LOS ANGELES - While a measure to legalize marijuana in Nevada appeared to be losing, education ballot issues in California and Florida seemed to be headed for approval from voters yesterday.
Emerging as arguably the most widely discussed measure was Nevada's Ballot Question 9, which inspired a variety of bad jokes about a high roller of another kind in Las Vegas.
The Nevada initiative would have legalized recreational use of marijuana in quantities of 3 ounces or less for adults 21 and older.
On the education front, California voters cast ballots on Proposition 49, a measure introduced by actor Arnold Schwarzenegger aimed at extending after-school tutorial and athletic programs to all public schools. Exit polling from the Los Angeles Times indicated the measure would pass by nearly 2 to 1.
In Florida, voters were deciding on two measures that would reduce class sizes for public elementary schools and would offer preschool to all 4-year-olds. Unofficial results indicated the class size measure was winning by a tiny margin and the preschool measure winning with 59 percent.
From pot to pigs, from secession to same-sex marriage, and from coffee to cockfighting, voters around the nation faced a variety of quixotic and quirky ballot measures.
More than 200 ballot issues promised major shifts in the political, social and, in at least one case, geographic landscapes in 24 states.
In Los Angeles, voters were asked whether to break up the city, spinning off the San Fernando Valley and Hollywood into separate municipalities and leaving Los Angeles as the nation's third-largest city behind Chicago. Early results indicated both measures were on their way to defeat.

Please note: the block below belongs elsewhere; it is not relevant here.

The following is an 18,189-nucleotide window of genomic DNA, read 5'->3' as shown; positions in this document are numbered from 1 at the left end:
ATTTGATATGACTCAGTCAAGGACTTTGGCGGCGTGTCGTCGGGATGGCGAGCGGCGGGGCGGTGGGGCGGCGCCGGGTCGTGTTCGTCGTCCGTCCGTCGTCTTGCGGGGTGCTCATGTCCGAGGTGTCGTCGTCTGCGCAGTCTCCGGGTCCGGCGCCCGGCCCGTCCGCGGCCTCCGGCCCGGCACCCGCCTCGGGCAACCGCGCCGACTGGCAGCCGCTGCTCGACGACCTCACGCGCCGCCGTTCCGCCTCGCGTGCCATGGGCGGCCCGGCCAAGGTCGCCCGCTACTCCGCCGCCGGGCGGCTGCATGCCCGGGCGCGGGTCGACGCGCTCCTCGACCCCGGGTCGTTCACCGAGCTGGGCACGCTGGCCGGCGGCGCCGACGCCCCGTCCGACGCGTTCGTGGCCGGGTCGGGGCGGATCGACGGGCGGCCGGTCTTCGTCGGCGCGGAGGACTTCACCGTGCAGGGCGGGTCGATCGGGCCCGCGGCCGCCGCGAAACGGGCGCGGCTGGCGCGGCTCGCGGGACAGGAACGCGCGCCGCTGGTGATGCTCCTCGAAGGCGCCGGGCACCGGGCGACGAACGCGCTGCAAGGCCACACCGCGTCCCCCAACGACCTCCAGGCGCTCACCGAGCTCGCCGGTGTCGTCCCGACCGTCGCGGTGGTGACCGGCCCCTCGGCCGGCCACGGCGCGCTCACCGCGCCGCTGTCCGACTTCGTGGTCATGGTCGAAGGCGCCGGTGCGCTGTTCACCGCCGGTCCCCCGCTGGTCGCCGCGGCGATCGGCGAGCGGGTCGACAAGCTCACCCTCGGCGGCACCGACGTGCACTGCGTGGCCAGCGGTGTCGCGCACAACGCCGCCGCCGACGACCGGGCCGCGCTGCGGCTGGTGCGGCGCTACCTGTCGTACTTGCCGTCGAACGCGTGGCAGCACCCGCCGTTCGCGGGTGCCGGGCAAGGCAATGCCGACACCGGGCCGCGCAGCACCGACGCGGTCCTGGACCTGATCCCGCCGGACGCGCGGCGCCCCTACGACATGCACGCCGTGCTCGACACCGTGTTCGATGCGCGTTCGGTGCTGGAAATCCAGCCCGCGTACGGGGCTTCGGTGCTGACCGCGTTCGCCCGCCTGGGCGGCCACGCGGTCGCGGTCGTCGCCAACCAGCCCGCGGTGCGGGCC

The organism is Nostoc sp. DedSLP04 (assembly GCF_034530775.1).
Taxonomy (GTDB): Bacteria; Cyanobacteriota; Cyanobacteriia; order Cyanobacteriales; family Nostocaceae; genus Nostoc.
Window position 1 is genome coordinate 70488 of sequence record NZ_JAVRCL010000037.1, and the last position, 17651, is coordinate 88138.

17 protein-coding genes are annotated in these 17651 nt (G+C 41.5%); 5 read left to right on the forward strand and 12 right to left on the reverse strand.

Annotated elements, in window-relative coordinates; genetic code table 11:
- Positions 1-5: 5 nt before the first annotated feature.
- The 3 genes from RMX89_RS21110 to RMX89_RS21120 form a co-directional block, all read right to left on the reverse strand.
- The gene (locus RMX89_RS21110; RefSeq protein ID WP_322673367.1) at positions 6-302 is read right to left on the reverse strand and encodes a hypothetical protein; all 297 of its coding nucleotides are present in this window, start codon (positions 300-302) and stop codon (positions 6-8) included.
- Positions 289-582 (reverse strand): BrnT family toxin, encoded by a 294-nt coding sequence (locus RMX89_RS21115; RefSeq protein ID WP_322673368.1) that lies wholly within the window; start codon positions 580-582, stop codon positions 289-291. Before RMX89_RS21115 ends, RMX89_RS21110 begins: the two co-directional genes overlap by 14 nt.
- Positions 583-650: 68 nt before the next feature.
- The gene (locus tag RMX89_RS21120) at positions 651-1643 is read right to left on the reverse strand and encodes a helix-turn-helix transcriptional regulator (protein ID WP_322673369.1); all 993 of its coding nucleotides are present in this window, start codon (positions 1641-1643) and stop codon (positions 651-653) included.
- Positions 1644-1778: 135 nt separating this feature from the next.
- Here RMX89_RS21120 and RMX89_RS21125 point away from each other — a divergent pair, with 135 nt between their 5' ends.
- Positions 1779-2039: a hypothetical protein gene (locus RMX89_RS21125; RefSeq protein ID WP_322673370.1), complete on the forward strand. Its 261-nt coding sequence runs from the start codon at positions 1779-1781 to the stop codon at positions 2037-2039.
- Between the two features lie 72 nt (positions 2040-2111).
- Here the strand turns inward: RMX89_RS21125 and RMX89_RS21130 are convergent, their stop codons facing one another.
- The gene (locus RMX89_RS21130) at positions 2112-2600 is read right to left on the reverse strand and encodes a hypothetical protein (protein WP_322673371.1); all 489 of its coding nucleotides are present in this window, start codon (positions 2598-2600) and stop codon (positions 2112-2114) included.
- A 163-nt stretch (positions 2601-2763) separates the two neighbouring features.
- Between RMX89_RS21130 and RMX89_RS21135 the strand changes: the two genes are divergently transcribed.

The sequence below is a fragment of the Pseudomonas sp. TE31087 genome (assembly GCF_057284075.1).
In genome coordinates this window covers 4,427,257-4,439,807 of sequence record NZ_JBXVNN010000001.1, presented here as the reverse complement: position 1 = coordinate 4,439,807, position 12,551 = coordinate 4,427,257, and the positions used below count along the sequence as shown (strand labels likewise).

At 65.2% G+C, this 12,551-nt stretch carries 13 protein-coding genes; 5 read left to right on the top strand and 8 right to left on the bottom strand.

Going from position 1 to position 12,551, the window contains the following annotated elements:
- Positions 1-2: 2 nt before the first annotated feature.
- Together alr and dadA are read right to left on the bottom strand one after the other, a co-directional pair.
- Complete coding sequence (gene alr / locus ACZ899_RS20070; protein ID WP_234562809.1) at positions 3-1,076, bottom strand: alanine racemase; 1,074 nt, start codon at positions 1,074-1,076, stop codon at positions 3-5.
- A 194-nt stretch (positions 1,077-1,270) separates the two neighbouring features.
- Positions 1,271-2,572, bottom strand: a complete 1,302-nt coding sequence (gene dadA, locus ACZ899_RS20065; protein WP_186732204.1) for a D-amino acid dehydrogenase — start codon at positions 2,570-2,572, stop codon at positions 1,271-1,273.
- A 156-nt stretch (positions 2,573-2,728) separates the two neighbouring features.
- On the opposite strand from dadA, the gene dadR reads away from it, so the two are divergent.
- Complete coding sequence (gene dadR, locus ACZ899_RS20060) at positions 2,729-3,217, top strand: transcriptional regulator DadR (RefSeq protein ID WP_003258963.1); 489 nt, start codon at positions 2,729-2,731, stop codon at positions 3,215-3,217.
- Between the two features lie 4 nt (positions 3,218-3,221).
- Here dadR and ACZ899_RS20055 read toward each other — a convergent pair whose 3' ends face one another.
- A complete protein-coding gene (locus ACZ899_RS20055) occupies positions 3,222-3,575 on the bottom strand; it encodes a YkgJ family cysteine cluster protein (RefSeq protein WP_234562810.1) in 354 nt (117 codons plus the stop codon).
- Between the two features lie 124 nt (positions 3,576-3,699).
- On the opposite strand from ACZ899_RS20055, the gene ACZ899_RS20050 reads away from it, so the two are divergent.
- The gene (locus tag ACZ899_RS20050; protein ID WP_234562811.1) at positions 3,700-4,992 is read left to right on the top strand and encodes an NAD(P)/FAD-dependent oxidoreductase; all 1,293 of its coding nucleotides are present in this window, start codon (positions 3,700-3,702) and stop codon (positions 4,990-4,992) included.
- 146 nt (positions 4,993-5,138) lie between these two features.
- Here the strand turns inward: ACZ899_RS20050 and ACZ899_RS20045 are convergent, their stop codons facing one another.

In North Dakota, voters were contemplating a much different question: how to keep people. A ballot initiative there proposed offering financial incentives - tax credits and $5,000 toward the repayment of student loans - to residents under 30 who agree to remain in the state.
With 2 percent of precincts reporting, the measure also appeared to going down, losing by 70 percent to 30 percent.
In South Dakota, voters cast ballots on Amendment A, which would authorize juries to nullify certain laws in criminal trials.
Advocates say that if anyone is accused of breaking a law that is viewed as flawed, jurors should be able to say so. Opponents argue that the amendment is dangerous and would make a mockery of the legal system. With 49 percent of precincts reporting, the measure was headed for defeat, 79 percent to 21 percent.
Voters in California and Colorado were deciding on measures that would allow residents to register to vote up until Election Day.
Proponents say the proposals would increase voter participation, but opponents assert they would increase the likelihood of voter fraud. Exit polling from the Los Angeles Times showed the California measure headed for approval, 56 percent to 44 percent.
Voters in Oregon were asked to make it the first state to offer health insurance for all citizens. Measure 23, introduced in response to the failure by the federal government to introduce universal health coverage, would establish a state-operated, single-payer plan covering all kinds of medical problems with virtually no limitations. Early results showed the measure headed for defeat.
Besides Nevada's initiative, Arizona voters were asked to approve a medical marijuana measure. In Ohio voters were rejecting an initiative that would put drug users into treatment programs rather than prison.
Voters in Nevada also cast ballots on a measure that would ban same-sex marriages by defining marriage as a union between a man and a woman. At least 30 states have banned same-sex marriage either through the legislature or initiative process.
V. Dion Haynes and Karen Brandon are reporters for the Chicago Tribune.